Cole has Manning, whitetail deer in his sights

Posted by ESPN.com's Matt Mosley
Eagles defensive end Trent Cole has been hunting whitetail deer since he was in fourth grade. But he waited until junior high to start hunting quarterbacks.

He's been flying under the national radar since entering the league as a fifth-round pick out of Cincinnati in 2005. But opposing offensive tackles and tight ends don't need an introduction.

Cole briefly lost his starting job in 2006 to the pricey Darren Howard, but that didn't last long. When the equally overrated Jevon Kearse went down with an injury, Cole replaced him in the lineup for good. And on Dec. 17 of that season, the former high school running back stepped in front of an Eli Manning pass and returned it 19 yards for a touchdown.

The play happened in the Meadowlands, and Cole's reputation began to grow around the league. When we talked via phone Thursday morning, he admitted that he still draws inspiration from that interception in the Meadowlands.

"Yeah, that was pretty nice," said the soft-spoken Cole. "It was a great feeling and it's something that gave me a lot of confidence."

When he arrived in Cincinnati, Cole was 6-foot-3, 230 pounds. He started out as a nose tackle in 2002, and he recalls giving up 100 pounds to players from Ohio State and West Virginia.

"They would look at me, look at each other and just start laughing," he said. "Then I'd wear them out all afternoon. They kept asking me to slow down for a couple of plays."

Cole's coming off a breakout season in which he finished with 12.5 sacks and replaced Seahawks defensive end Patrick Kerney in the Pro Bowl. He said it was an exciting moment, but he wasn't happy about his "alternate" status. This season, Cole is commanding a lot more attention, and he's been held to three sacks. But instead of pressing, he continues to work on his all-around game. He led all NFC defensive ends in tackles last season with 103 and has 49 tackles through eight games in 2008.

"That's something I take a lot of pride in," he said. "Teams don't run to my side out of respect. I never wanted to be looked at as a specialist."

Cole brings that same type of approach to his other passion, hunting whitetail deer -- and pretty much anything else that calls Ohio home. Nicknamed "The Hunter," by his teammates, the player owns a company called Cole Outdoor Productions that brings "stunning videos into your living room."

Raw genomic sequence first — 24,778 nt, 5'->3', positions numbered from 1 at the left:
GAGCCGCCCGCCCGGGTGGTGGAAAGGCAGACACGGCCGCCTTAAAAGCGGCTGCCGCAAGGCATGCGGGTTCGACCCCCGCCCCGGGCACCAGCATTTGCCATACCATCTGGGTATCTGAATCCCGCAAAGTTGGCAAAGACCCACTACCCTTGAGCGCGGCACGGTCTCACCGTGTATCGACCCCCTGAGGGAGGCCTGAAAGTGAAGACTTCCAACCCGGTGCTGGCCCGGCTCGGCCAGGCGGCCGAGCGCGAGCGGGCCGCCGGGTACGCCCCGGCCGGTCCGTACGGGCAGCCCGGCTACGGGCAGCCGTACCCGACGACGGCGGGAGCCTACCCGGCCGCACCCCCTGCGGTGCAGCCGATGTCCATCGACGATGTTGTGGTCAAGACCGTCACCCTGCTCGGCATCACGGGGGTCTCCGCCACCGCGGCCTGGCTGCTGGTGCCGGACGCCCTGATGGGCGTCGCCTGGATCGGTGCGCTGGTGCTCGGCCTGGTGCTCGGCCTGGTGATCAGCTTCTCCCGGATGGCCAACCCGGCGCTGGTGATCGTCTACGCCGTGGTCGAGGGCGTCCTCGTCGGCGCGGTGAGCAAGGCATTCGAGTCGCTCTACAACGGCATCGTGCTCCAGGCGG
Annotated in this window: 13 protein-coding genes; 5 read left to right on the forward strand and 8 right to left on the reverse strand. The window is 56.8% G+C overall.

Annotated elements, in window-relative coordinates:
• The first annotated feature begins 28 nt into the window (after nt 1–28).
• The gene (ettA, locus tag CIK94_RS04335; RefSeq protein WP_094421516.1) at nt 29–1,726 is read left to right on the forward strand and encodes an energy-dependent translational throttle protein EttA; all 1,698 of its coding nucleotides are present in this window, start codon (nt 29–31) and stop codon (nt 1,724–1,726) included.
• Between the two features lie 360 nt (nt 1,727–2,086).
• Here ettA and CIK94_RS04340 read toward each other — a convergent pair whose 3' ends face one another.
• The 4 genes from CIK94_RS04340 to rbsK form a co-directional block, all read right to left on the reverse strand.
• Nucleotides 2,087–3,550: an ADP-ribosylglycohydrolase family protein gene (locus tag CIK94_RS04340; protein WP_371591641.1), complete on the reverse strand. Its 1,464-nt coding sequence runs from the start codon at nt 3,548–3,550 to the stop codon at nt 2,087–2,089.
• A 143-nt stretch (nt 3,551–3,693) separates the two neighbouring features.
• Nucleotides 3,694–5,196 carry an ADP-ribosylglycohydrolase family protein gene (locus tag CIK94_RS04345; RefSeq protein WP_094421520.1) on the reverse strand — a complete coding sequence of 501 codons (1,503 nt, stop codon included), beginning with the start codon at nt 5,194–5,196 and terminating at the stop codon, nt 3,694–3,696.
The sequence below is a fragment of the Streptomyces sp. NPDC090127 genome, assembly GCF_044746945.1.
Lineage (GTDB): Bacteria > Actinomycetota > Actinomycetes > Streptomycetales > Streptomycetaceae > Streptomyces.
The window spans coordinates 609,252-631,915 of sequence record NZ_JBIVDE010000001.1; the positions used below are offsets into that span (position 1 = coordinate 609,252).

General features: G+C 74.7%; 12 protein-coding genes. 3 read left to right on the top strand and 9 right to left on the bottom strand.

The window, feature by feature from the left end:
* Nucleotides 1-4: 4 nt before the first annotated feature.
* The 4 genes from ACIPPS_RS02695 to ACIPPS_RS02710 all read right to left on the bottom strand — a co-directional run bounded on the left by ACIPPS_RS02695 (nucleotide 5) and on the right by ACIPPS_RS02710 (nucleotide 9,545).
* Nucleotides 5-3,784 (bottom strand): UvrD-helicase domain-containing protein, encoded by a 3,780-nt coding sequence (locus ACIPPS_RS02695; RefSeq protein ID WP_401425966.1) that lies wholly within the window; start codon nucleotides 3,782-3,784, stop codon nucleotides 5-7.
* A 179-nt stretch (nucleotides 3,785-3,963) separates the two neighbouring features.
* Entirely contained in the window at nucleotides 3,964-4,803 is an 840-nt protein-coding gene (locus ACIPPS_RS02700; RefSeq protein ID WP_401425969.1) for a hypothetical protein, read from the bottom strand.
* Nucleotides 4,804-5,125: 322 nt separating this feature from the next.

Cole's uncle, Jerry, has been a National Bowhunter Association instructor and he serves as a member of his nephew's production staff. The defensive end owns four farms in southern Ohio, where he does most of his hunting. In addition to his "addiction to pursuing whitetails," Cole's hunted quail, pheasant, wild boar, coyote and water fowl. When he was in Hawaii for the Pro Bowl, he joined Patriots linemen Matt Light and Logan Mankins on a wild-boar hunt. Cole came away with a 250-pound boar.

Not to catch you off guard, but the 26-year-old Cole is single. He said he's taken dates hunting before just to see how they'd react.

"They need to know up front what I'm about," Cole joked. "I don't want to hide the ball on them."

On Thanksgiving Day each year, the men in the Cole family go rabbit-hunting together. It's usually a party of six, and they rarely come home empty-handed.

"There ain't no secret to shootin' a rabbit," he explained. "You just better be able to shoot straight. You have to lead them a little. After when we're done, a lot of people offer us money for rabbits, but we just hand them out for free."

But before you get PETA on the line, you should know that Cole stresses his respect for hunting rules and regulations. From his point of view, he's doing his part to help control the animal population in southern Ohio. And you could certainly think of a worse holiday for shooting rabbits.

Cole went to Illinois in search of whitetail deer during the Eagles' bye week, but this weekend he'll be hunting Manning (sans the bow).

He'll encounter obstacles such as Giants left tackle David Diehl and tight end Kevin Boss along the way, because his days of seeing one-on-one blocking are over. As former Eagles defensive end Hugh Douglas informed him in 2005, Cole has to stay low and use his quickness to compensate for his relatively small frame for a defenseive end.

"I need to be low when I turn the corner," he said. "You have to bull-rush a couple of times, and then try to run past the tackle."

Redskins tight end Chris Cooley has told me before that Cole is his least favorite player to block because he refuses to take a play off.

I'm sure there are some whitetails in southern Ohio who know the feeling.